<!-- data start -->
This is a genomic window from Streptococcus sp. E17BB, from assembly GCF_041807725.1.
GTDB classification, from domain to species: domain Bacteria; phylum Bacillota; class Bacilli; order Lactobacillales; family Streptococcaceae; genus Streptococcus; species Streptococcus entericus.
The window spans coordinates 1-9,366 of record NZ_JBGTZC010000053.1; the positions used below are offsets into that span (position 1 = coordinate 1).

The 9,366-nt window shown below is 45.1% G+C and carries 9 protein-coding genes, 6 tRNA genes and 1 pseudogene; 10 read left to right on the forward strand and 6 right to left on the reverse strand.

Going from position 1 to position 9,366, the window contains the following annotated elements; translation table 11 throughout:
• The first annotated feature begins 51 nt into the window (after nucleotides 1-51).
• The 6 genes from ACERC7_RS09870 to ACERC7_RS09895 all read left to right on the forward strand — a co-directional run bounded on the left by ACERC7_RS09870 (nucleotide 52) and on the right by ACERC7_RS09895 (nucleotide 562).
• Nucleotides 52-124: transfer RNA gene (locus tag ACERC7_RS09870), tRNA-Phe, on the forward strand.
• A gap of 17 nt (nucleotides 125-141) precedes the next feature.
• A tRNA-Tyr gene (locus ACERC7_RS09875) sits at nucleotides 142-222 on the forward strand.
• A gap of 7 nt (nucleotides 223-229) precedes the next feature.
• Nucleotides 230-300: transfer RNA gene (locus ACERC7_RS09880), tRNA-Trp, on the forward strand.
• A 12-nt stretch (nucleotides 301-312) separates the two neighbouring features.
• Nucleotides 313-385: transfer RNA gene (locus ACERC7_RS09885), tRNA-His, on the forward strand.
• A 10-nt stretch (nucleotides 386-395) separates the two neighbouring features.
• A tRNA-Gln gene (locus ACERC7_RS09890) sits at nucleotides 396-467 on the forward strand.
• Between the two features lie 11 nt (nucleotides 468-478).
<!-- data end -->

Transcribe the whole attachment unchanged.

This is a genomic window from Streptococcus sp. E17BB, from assembly GCF_041807725.1.
GTDB classification, from domain to species: domain Bacteria; phylum Bacillota; class Bacilli; order Lactobacillales; family Streptococcaceae; genus Streptococcus; species Streptococcus entericus.
The window spans coordinates 1-9,366 of record NZ_JBGTZC010000053.1; the positions used below are offsets into that span (position 1 = coordinate 1).

The 9,366-nt window shown below is 45.1% G+C and carries 9 protein-coding genes, 6 tRNA genes and 1 pseudogene; 10 read left to right on the forward strand and 6 right to left on the reverse strand.

Going from position 1 to position 9,366, the window contains the following annotated elements; translation table 11 throughout:
• The first annotated feature begins 51 nt into the window (after nucleotides 1-51).
• The 6 genes from ACERC7_RS09870 to ACERC7_RS09895 all read left to right on the forward strand — a co-directional run bounded on the left by ACERC7_RS09870 (nucleotide 52) and on the right by ACERC7_RS09895 (nucleotide 562).
• Nucleotides 52-124: transfer RNA gene (locus tag ACERC7_RS09870), tRNA-Phe, on the forward strand.
• A gap of 17 nt (nucleotides 125-141) precedes the next feature.
• A tRNA-Tyr gene (locus ACERC7_RS09875) sits at nucleotides 142-222 on the forward strand.
• A gap of 7 nt (nucleotides 223-229) precedes the next feature.
• Nucleotides 230-300: transfer RNA gene (locus ACERC7_RS09880), tRNA-Trp, on the forward strand.
• A 12-nt stretch (nucleotides 301-312) separates the two neighbouring features.
• Nucleotides 313-385: transfer RNA gene (locus ACERC7_RS09885), tRNA-His, on the forward strand.
• A 10-nt stretch (nucleotides 386-395) separates the two neighbouring features.
• A tRNA-Gln gene (locus ACERC7_RS09890) sits at nucleotides 396-467 on the forward strand.
• Between the two features lie 11 nt (nucleotides 468-478).